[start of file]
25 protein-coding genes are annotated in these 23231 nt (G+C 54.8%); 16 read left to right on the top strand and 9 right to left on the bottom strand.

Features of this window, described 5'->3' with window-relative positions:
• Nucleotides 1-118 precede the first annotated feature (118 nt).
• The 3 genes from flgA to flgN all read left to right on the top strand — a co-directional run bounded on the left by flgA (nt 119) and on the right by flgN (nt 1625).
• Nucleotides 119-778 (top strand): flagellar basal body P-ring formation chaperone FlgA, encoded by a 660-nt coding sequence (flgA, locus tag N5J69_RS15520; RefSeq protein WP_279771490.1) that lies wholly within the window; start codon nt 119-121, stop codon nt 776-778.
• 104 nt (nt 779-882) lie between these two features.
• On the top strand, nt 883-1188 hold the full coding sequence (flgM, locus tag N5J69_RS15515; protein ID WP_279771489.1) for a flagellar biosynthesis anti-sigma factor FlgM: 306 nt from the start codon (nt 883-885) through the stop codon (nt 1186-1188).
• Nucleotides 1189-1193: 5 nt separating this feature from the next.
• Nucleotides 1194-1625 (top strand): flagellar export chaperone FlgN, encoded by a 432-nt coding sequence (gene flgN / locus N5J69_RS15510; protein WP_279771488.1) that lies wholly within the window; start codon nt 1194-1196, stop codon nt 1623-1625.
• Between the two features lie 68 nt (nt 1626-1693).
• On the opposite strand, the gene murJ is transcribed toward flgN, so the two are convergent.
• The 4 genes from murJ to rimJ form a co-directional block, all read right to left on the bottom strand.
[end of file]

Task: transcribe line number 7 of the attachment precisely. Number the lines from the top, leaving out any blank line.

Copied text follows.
• On the top strand, nt 883-1188 hold the full coding sequence (flgM, locus tag N5J69_RS15515; protein ID WP_279771489.1) for a flagellar biosynthesis anti-sigma factor FlgM: 306 nt from the start codon (nt 883-885) through the stop codon (nt 1186-1188).